The story of the GSDC began when the Great Southern Development Authority (GSDA) was established by the State Government of Western Australia in October 1986. The authority operated as a division of the Department of Regional Development and the North West until 1 July 1987 when it became a statutory authority under the Great Southern Development Authority Act (1987).
Membership of the Board was announced on 30 September 1986. The original Board comprised Chairperson Brian Bradley, Deputy Chairperson Ross Anderson and members June Hodgson, Josephine Lynch, Betty Pearse and John Plewright.
The original Board also included inaugural GSDA director Michael Jones, who was appointed on the formation of the authority in 1987 and left in March 1989.
Brian Bradley’s term as Chairperson ended in 1990 and Ross Anderson was appointed to the position.
After the end of Michael Jones’ term as director of the GSDA, the position was filled by Richard Grounds from 1989 to 1991 and Bruce Sutherland from 1991 to 1993.
On 8 April 1994, the organisation became the Great Southern Development Commission under the Regional Development Commissions Act.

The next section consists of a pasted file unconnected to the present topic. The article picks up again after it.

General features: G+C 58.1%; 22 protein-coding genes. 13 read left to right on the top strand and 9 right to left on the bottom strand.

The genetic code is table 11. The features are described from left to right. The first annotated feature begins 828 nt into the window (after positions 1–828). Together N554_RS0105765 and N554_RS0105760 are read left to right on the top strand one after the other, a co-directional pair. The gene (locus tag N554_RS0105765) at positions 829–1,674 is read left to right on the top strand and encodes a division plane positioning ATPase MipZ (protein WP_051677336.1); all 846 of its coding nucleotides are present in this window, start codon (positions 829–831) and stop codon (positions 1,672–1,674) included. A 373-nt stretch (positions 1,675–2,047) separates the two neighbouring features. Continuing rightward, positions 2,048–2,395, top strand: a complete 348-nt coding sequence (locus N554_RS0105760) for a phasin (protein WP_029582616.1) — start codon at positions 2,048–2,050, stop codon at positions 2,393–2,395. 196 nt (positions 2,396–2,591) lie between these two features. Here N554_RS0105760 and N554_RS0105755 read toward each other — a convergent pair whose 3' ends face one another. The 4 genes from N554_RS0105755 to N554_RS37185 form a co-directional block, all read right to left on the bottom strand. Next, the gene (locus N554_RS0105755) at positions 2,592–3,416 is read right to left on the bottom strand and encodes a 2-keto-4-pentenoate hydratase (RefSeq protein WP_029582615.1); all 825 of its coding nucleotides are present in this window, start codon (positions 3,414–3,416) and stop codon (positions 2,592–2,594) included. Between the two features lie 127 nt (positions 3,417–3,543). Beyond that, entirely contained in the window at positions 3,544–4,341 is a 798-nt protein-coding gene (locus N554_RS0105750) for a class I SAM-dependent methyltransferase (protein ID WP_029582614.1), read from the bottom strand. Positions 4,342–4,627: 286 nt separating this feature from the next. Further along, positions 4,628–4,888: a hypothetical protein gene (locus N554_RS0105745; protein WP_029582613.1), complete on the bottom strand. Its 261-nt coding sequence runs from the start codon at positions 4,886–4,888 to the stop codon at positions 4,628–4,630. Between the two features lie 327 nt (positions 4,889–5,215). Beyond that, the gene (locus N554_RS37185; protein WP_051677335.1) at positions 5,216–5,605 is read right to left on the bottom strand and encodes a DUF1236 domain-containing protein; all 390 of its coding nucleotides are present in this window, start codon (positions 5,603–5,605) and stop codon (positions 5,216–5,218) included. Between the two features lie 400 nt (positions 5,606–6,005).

As the GSDC, the agency has had five Chairpersons:
- John Simpson (1994-2000)
- Bruce Sutherland (2000-2003)
- Russell Harrison (2003-2009)
- Peter Rundle (2009-2016)
- Ross Thornton (incumbent)
In that time, the agency has been led by Chief Executive Officers Peter Cook (1994-2000) and Bruce Manning (2000 to present).
Activities of the organisation, both as GSDA and GSDC, have focused on the economic development of the Great Southern region. At its formation in 1986, the agency initiated a focus on the development of the Albany Waterfront, which proved to be a long-term process. In 2010, the processes initiated decades before delivered one of the agency’s greatest achievements, the Albany Entertainment Centre.
Further achievements include the establishment of the UWA Albany Centre and the Centre of Excellence in Natural Resource Management, as well as a host of initiatives promoting economic growth and improving social amenity in the Great Southern.